“There Are Eight Million Stories in the Naked City…”

“…This has been one of them.”

That’s the famous line that concludes the narration of the noir classic, The Naked City, and it came to mind twice recently. The first was when I came across a recent post on Flavorwire that identified ten books that star cities. It’s a list with mostly unexpected, recent choices that you might find intriguing.

The second time I though of the many stories that can be generated by a city (or a country, state, or other locale) was when our staff book group at Williamsburg Regional Library took on Paris as its theme for this month’s reading. I won’t recap the meeting as I often do. I wrote about Paris books in a post about A Moveable Feast at Blogging for a Good Book, and the nature of the books we  chose for this meeting–out-of-print histories, children’s books, and various kinds of light reading–made them enjoyable, but perhaps not prime focus for typical book groups.

But then that’s the joy of thematic book grouping. As Gary noted here earlier this week, a strong setting doesn’t necessarily create much to talk about in a single-book meeting. But when that setting becomes the theme for the meeting, and readers highlight several books, it creates a kind of mosaic that can begin to replicate the many aspects of any given locale. The variety of books that come to thematic meetings ensures that nobody goes home without jotting down a few titles they would like to try later.

Since we’re neck deep in Mystery Month coverage for May, I’ll also note that the thematic approach works well for genre fiction. Genre books are often heavy on plot, short on the kind of everyday human conflict that makes books easy to discuss. It doesn’t mean they aren’t great books, but you can’t follow the model of a literary seminar: you’ll run out of things to analyze too quickly. Still, people love to read these books, and they’re very well suited to five-minute “teaser” talks, which makes the thematic approach the ideal way to feature them.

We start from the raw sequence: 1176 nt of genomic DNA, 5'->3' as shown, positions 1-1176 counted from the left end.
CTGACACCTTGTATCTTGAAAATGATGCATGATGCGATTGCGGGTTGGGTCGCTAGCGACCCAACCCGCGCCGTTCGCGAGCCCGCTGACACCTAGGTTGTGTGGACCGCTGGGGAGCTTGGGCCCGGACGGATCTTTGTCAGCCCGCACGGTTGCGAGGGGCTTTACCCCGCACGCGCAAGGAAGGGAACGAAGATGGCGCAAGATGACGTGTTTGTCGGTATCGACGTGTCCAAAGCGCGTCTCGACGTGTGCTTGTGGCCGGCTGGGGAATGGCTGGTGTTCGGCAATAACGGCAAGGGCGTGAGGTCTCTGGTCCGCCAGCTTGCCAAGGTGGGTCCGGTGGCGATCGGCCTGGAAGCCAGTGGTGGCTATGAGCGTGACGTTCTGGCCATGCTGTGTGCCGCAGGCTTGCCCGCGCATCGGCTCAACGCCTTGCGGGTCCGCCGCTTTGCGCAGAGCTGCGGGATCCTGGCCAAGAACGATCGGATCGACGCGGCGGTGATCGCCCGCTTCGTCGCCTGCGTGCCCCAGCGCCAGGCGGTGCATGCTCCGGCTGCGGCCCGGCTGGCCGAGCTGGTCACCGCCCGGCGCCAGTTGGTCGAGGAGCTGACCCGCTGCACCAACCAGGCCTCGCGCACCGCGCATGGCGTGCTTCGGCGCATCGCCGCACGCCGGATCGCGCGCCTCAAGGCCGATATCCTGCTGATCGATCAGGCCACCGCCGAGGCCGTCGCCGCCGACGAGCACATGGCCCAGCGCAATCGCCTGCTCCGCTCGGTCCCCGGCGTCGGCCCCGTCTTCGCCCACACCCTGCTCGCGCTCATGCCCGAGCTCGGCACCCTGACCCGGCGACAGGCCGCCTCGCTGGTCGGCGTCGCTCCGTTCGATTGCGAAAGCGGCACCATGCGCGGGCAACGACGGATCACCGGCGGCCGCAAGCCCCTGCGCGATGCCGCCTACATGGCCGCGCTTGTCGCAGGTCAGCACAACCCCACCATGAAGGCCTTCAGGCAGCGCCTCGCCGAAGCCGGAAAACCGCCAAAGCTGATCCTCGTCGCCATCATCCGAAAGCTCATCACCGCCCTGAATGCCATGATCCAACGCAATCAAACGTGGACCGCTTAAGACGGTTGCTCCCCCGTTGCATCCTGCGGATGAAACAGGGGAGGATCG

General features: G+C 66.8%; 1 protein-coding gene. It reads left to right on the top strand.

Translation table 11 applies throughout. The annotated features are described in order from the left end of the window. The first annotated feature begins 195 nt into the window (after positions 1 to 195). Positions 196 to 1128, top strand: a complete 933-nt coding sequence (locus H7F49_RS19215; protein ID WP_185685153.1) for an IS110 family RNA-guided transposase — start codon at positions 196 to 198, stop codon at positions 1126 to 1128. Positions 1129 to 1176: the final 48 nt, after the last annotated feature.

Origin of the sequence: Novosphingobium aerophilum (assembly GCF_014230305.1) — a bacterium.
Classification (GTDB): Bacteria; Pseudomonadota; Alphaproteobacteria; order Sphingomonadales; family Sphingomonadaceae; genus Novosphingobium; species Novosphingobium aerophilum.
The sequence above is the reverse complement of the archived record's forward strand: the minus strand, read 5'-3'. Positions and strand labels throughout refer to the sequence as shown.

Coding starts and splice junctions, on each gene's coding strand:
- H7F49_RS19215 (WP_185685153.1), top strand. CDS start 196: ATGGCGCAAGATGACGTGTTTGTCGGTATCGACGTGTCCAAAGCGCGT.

You probably won’t get through eight million stories in your thematic meeting. But getting through eight is a good start.

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About the Author:

Neil Hollands is an Adult Services Librarian at Williamsburg Regional Library in Virginia, where he specializes in readers’ advisory and collection development. He is the author of Read On . . . Fantasy Fiction (2007) and Fellowship in a Ring: a Guide for Science Fiction and Fantasy Book Groups (2009).

1 Comment on "“There Are Eight Million Stories in the Naked City…”"

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  1. shavers@crc.losrios.edu' Shelley says:

    I never thought about Paris as a “character” in Moveable Feast, but the city certainly animates that book as much as any of the people do….A lovely book.

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